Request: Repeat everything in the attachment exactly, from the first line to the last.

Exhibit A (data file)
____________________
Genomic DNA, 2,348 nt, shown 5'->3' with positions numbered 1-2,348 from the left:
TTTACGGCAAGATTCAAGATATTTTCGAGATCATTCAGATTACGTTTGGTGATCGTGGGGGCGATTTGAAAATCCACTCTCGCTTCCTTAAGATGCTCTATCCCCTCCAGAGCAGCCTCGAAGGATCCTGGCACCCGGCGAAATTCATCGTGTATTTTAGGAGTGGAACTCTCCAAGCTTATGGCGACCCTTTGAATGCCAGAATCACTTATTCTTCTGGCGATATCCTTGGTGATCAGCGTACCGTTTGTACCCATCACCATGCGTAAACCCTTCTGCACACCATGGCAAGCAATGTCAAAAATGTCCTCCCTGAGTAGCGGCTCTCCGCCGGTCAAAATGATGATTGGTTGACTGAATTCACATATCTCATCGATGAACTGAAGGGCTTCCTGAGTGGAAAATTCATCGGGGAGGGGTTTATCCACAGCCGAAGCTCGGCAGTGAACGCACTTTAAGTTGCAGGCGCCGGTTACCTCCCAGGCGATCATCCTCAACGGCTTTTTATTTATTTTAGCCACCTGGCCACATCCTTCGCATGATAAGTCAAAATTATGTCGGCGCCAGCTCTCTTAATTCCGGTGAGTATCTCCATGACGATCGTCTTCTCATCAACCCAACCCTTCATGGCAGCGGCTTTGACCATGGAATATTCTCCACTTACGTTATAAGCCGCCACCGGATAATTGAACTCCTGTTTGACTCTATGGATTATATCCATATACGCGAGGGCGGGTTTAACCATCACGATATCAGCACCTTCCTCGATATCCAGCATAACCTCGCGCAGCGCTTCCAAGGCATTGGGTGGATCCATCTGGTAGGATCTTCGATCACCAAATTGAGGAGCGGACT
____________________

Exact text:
Genomic DNA, 2,348 nt, shown 5'->3' with positions numbered 1-2,348 from the left:
TTTACGGCAAGATTCAAGATATTTTCGAGATCATTCAGATTACGTTTGGTGATCGTGGGGGCGATTTGAAAATCCACTCTCGCTTCCTTAAGATGCTCTATCCCCTCCAGAGCAGCCTCGAAGGATCCTGGCACCCGGCGAAATTCATCGTGTATTTTAGGAGTGGAACTCTCCAAGCTTATGGCGACCCTTTGAATGCCAGAATCACTTATTCTTCTGGCGATATCCTTGGTGATCAGCGTACCGTTTGTACCCATCACCATGCGTAAACCCTTCTGCACACCATGGCAAGCAATGTCAAAAATGTCCTCCCTGAGTAGCGGCTCTCCGCCGGTCAAAATGATGATTGGTTGACTGAATTCACATATCTCATCGATGAACTGAAGGGCTTCCTGAGTGGAAAATTCATCGGGGAGGGGTTTATCCACAGCCGAAGCTCGGCAGTGAACGCACTTTAAGTTGCAGGCGCCGGTTACCTCCCAGGCGATCATCCTCAACGGCTTTTTATTTATTTTAGCCACCTGGCCACATCCTTCGCATGATAAGTCAAAATTATGTCGGCGCCAGCTCTCTTAATTCCGGTGAGTATCTCCATGACGATCGTCTTCTCATCAACCCAACCCTTCATGGCAGCGGCTTTGACCATGGAATATTCTCCACTTACGTTATAAGCCGCCACCGGATAATTGAACTCCTGTTTGACTCTATGGATTATATCCATATACGCGAGGGCGGGTTTAACCATCACGATATCAGCACCTTCCTCGATATCCAGCATAACCTCGCGCAGCGCTTCCAAGGCATTGGGTGGATCCATCTGGTAGGATCTTCGATCACCAAATTGAGGAGCGGACT